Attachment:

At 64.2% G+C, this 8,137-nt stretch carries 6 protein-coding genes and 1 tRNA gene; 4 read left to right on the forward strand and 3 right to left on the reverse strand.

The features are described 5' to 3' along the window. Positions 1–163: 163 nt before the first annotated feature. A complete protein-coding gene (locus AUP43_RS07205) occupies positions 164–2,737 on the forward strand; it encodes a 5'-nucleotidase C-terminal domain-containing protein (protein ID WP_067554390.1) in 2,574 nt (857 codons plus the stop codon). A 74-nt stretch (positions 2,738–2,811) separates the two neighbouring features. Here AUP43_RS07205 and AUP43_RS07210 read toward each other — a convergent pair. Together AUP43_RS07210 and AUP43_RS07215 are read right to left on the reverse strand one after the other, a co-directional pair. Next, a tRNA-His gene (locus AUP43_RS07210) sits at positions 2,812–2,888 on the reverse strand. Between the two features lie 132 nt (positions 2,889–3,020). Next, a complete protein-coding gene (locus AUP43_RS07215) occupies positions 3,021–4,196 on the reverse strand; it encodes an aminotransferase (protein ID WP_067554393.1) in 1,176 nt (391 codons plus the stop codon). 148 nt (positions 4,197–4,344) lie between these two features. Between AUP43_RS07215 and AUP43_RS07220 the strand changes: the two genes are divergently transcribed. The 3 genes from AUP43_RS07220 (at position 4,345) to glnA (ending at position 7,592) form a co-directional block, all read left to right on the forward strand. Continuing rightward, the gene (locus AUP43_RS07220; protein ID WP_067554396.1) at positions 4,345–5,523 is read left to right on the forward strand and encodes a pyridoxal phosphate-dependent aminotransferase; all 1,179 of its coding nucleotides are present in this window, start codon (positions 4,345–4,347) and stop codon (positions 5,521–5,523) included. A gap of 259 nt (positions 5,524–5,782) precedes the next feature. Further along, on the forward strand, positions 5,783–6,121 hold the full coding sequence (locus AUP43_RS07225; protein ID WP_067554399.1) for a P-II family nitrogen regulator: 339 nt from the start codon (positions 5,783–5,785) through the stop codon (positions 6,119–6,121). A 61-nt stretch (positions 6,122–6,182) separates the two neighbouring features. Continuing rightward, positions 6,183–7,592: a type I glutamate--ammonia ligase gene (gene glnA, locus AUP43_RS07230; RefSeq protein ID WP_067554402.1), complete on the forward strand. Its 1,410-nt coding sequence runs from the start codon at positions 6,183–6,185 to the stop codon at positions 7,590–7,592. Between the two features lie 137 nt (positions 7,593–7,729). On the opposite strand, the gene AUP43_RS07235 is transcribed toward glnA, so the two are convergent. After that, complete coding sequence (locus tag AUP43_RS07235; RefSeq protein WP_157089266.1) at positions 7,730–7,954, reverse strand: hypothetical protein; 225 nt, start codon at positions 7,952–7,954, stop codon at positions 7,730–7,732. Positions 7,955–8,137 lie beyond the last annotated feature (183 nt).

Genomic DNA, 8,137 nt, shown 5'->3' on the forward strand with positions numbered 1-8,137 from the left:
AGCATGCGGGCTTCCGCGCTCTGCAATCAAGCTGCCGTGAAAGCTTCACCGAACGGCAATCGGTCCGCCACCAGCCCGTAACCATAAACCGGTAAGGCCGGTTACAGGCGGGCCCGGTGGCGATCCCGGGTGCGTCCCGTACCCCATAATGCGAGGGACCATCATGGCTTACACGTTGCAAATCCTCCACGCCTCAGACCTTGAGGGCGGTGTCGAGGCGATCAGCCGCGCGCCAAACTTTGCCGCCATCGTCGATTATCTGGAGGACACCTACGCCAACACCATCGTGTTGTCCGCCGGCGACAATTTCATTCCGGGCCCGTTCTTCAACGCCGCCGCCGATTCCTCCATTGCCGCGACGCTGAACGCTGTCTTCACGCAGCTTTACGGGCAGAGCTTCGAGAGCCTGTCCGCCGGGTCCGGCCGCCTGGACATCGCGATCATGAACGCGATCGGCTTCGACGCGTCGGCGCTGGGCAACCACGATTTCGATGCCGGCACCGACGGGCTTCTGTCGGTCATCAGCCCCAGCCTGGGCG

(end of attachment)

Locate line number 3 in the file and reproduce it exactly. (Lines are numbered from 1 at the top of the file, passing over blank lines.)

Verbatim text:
Genomic DNA, 8,137 nt, shown 5'->3' on the forward strand with positions numbered 1-8,137 from the left: